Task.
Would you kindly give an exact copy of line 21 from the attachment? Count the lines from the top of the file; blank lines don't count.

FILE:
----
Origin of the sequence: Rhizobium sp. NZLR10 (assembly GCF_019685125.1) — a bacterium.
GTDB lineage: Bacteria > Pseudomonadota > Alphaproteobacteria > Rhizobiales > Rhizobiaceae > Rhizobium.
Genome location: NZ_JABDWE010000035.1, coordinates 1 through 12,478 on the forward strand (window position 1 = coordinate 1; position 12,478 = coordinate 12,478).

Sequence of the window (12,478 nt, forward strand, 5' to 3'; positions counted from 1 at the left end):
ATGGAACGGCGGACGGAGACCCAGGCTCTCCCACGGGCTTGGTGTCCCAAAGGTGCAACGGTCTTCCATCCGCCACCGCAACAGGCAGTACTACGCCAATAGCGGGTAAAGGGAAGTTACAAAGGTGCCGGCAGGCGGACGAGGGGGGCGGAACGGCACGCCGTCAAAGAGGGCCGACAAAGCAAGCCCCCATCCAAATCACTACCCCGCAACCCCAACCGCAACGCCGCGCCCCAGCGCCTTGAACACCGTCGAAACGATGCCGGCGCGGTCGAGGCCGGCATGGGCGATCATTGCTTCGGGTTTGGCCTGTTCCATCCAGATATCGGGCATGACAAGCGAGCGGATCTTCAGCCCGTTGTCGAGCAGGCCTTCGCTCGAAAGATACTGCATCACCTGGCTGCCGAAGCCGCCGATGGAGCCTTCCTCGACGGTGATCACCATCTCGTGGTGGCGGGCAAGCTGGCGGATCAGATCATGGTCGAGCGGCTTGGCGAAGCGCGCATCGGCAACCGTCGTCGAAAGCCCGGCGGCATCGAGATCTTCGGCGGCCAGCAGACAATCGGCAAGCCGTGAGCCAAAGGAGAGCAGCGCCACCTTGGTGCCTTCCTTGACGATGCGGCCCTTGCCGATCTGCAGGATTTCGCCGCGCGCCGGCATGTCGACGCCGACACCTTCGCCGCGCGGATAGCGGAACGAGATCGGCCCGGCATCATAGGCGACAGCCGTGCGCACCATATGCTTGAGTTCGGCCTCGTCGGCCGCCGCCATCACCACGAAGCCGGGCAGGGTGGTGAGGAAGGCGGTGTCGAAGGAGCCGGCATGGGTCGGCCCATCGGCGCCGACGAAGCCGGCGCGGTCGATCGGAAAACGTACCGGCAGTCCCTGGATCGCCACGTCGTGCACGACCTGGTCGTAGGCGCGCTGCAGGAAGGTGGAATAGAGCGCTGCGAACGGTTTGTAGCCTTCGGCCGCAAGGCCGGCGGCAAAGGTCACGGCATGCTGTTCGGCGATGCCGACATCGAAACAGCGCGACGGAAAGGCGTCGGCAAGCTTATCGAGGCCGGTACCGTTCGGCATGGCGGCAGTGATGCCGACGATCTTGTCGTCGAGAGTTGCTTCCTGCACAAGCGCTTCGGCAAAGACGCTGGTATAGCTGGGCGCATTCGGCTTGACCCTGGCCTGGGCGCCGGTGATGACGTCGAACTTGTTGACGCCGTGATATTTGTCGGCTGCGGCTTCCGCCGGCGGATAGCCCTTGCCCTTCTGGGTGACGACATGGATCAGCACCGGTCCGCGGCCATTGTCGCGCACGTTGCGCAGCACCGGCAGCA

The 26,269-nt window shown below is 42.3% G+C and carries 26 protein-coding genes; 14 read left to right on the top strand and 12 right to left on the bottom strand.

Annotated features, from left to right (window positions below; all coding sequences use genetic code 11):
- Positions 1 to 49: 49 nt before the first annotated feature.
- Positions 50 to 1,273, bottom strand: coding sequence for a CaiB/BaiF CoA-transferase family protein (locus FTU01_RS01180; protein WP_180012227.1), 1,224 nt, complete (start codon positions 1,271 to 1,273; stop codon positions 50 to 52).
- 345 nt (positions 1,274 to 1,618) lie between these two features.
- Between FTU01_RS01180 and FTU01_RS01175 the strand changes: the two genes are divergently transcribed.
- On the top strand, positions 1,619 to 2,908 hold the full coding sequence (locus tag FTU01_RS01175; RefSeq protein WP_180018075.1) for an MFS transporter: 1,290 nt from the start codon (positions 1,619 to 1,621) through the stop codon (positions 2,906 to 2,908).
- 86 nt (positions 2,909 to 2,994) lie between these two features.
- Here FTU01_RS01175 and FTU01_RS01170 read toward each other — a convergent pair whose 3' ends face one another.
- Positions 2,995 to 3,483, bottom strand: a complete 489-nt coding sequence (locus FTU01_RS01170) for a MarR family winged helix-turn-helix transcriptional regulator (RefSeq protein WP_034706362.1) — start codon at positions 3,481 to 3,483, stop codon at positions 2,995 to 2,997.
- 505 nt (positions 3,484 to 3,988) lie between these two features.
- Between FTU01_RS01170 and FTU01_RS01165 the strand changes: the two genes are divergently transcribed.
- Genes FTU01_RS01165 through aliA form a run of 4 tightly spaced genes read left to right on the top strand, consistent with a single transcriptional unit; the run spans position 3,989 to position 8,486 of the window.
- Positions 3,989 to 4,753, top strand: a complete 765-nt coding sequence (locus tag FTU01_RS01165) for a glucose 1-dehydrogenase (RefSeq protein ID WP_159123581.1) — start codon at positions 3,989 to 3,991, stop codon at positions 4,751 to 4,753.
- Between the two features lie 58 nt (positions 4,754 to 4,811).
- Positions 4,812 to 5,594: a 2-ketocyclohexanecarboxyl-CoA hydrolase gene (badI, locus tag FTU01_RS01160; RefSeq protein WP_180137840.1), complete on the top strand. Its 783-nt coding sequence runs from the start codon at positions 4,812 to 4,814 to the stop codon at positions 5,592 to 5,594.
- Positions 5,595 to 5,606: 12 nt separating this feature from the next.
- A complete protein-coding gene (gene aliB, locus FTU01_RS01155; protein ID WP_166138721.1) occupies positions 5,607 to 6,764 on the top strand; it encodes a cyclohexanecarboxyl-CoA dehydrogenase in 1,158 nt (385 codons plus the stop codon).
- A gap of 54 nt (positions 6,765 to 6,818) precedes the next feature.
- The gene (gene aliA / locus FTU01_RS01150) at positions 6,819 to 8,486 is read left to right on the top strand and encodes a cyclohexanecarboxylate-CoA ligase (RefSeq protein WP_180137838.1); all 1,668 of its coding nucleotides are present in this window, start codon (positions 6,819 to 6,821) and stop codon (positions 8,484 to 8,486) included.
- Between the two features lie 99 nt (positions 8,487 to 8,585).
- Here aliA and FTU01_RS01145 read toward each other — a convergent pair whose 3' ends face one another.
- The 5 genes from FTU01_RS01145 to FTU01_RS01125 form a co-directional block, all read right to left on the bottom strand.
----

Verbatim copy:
- Positions 4,812 to 5,594: a 2-ketocyclohexanecarboxyl-CoA hydrolase gene (badI, locus tag FTU01_RS01160; RefSeq protein WP_180137840.1), complete on the top strand. Its 783-nt coding sequence runs from the start codon at positions 4,812 to 4,814 to the stop codon at positions 5,592 to 5,594.